Known for reciting cowboy poems from the saddle, for being the lone horsemen of the hills, passionate about their traditions; they know their way across the mountains, make expert expedition guides, and are friends of animals and plants alike. The chagras are the heart of mountain life.
The name comes from the word “chakra”, land destined for sowing in Kichwa. Like the land, the chagra is fertile ground for tradition and knowledge. They love the mountain above all things. They are the guardians of agricultural and livestock lore and lands. Their high Andean rodeos profoundly illustrate their livelihoods and unique talents.
Trees don’t eat their own fruits. The owers don’t get lost in their own fragrance. The sun, well… it doesn’t shine for itself. If you think about it, it seems like the rst universal law we all must follow is service. The e ective, righteous and harmonious service this wonderful nature we have deserves.
A poncho, chaps and a hat
The chagra’s traditional clothing protects him from the elements, from the cold wind that blows across the paramo to the driving horizontal rain that washes over it. The warmer the material the better they can ensure they get the day’s work done. But a chagra’s day is rarely over: they lead the rodeo, tame wild horses, herd the cattle back to the stable, pick plants that heal, weave between the trails that connect the mountains and plains… They are true cowboys: on a horse nobody can match them.
So important are they to Mejía’s identity they have their own festival, held every year. The origins of the celebration reach back to 1877, when Mount Cotopaxi became active.
Once the risk had passed, hundreds of chagras put on their best clothes, mounted their stallions and paraded through streets and squares to give thanks for the miracle that avoided the cataclysm.
We chagras don’t need a watch: we can read the sun. Just by feeling the air we can predict next day’s weather. We see a horse and we know he’s going to be di cult to tame. We know too little about reading and writing, but we know a lot about the language nature speaks.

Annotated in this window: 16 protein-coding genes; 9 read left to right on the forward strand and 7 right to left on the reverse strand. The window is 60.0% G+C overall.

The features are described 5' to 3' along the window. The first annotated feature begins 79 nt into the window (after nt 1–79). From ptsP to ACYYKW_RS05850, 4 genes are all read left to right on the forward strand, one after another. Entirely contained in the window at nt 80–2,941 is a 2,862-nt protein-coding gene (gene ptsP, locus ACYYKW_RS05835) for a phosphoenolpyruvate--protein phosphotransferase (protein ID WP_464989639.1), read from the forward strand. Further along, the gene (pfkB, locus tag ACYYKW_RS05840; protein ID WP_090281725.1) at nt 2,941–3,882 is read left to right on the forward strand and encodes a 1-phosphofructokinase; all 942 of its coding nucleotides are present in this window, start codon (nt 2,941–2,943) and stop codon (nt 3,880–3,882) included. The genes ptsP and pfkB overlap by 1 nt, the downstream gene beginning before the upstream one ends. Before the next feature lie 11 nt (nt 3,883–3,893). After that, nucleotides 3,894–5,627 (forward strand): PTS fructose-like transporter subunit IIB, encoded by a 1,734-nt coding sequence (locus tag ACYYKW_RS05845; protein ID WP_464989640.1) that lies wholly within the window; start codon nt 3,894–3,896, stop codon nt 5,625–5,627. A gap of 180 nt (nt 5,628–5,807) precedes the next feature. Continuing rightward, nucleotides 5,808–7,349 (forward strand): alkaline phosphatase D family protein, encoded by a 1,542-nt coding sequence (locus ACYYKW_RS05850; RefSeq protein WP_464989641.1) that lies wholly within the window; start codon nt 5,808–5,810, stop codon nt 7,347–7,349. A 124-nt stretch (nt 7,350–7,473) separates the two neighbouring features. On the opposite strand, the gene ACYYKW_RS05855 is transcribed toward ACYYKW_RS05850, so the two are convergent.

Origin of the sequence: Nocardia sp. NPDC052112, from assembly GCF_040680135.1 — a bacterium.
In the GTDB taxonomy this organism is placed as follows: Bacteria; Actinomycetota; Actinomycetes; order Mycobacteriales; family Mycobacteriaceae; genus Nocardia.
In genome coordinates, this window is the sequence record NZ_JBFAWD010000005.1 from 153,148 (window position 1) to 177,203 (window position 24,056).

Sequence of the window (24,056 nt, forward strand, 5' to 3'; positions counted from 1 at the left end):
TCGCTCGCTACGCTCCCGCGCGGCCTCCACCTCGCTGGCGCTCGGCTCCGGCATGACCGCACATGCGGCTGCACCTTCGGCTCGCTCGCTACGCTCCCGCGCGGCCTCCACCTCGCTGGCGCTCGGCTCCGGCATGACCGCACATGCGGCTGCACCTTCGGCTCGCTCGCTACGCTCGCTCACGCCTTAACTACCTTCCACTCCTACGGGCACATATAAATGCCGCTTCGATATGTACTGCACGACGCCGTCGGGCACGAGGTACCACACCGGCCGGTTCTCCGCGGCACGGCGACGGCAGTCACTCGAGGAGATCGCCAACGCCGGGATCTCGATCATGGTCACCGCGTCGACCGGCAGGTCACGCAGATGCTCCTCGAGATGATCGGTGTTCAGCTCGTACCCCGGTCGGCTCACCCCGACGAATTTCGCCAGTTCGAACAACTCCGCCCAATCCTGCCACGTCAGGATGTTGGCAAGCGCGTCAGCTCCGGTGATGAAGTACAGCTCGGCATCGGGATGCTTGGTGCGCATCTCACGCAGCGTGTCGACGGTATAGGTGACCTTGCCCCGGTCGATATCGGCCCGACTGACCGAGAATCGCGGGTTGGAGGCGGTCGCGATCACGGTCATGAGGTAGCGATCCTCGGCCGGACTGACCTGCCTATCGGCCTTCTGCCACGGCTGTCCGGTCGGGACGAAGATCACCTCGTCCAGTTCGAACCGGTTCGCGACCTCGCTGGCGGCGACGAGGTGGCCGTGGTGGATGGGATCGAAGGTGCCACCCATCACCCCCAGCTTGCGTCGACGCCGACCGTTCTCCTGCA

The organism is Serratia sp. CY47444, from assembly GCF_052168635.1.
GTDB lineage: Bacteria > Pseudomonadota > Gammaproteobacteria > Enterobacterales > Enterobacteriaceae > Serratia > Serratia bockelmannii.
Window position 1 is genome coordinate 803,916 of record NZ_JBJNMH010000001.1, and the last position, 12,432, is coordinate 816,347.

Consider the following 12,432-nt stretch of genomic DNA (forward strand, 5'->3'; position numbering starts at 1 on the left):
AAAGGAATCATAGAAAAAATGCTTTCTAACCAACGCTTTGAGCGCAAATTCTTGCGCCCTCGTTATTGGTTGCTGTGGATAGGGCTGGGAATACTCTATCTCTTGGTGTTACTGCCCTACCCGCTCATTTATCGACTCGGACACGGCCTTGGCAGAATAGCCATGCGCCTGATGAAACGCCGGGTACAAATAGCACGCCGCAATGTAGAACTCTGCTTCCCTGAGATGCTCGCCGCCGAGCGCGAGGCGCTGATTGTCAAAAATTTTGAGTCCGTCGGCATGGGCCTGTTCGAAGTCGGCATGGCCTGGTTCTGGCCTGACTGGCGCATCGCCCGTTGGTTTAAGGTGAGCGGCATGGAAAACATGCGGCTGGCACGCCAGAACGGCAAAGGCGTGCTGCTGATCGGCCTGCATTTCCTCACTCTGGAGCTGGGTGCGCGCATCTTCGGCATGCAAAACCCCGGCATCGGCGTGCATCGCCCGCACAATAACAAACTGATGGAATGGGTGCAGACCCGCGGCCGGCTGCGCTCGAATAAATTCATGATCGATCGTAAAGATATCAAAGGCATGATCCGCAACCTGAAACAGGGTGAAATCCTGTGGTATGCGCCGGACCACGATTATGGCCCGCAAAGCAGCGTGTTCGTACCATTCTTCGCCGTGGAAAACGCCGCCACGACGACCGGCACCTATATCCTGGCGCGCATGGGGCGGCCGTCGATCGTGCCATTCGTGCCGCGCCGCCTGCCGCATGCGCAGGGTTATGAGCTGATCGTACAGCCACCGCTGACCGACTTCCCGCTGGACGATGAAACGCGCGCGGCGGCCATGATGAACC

The procession became emblematic for the chagra. But, as the years passed and modernity swept over the hills and valleys, the cowboys’ heritage was being lost. In fact, the word itself took on a pejorative meaning in Ecuadorian Spanish.
Thanks to cultural visionaries like Raúl Guarderas Guarderas, in the 1980s the identity of this once-derided character was reclaimed through the Paseo del Chagra, an official festival that is held every year, and that has grown in size and stature over the decades. Headed by the image of the “Lord of the Holy School” dressed in a hat and poncho, the chagras come together to say grace for 365 days of protection.
Although they work hard, the chagras also play hard. Nobody knows how to get a party going like they do: dancing, playing the guitar, singing their verses… They put the same passion into their fiestas as they do to their work high up in the mountains.
Chagra, lost Andean soul, wild like his hills, sincere like his meadows, solemn like his rocks… You see soft greens at the edge of these mountains: leather, whip and liquor, re, torch and guitar…
– Extract of the poem ‘Sentimientos chacareros’ (Country Sentiments) by Raúl Guarderas Guarderas